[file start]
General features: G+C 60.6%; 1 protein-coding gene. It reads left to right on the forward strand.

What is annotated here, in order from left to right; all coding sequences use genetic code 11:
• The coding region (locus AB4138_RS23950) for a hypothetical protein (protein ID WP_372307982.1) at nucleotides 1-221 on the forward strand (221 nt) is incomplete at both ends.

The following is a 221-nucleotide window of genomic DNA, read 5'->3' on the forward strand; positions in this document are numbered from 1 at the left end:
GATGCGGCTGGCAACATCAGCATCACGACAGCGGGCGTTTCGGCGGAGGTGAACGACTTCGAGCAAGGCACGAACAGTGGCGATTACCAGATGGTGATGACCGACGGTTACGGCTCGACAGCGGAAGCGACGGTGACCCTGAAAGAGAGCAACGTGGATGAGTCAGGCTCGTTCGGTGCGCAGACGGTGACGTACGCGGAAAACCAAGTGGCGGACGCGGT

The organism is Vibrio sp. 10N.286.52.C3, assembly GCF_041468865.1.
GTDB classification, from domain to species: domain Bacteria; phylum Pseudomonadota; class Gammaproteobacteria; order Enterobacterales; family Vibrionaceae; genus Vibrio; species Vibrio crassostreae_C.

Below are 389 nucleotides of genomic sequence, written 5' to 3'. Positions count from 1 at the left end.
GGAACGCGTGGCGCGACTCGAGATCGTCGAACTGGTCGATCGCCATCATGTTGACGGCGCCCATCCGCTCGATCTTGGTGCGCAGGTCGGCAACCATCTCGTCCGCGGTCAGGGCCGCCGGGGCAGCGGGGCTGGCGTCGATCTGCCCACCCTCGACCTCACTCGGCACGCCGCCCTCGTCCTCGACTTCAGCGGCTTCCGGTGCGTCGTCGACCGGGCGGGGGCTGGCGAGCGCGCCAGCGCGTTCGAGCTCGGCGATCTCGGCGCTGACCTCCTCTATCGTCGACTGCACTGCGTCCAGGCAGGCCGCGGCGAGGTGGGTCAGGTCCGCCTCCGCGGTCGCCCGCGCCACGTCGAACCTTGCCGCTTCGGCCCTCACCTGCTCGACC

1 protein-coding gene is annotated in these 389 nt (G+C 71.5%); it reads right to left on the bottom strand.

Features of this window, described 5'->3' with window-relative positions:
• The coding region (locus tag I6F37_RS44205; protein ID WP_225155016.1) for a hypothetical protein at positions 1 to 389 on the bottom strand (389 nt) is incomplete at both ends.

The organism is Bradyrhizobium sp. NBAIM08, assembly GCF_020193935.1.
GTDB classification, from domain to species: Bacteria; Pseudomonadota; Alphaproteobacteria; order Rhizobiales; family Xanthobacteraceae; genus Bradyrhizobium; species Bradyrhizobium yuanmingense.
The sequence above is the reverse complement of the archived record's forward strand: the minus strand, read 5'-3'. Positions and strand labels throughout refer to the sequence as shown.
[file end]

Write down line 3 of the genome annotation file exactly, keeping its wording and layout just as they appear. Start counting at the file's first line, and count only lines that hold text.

• The coding region (locus AB4138_RS23950) for a hypothetical protein (protein ID WP_372307982.1) at nucleotides 1-221 on the forward strand (221 nt) is incomplete at both ends.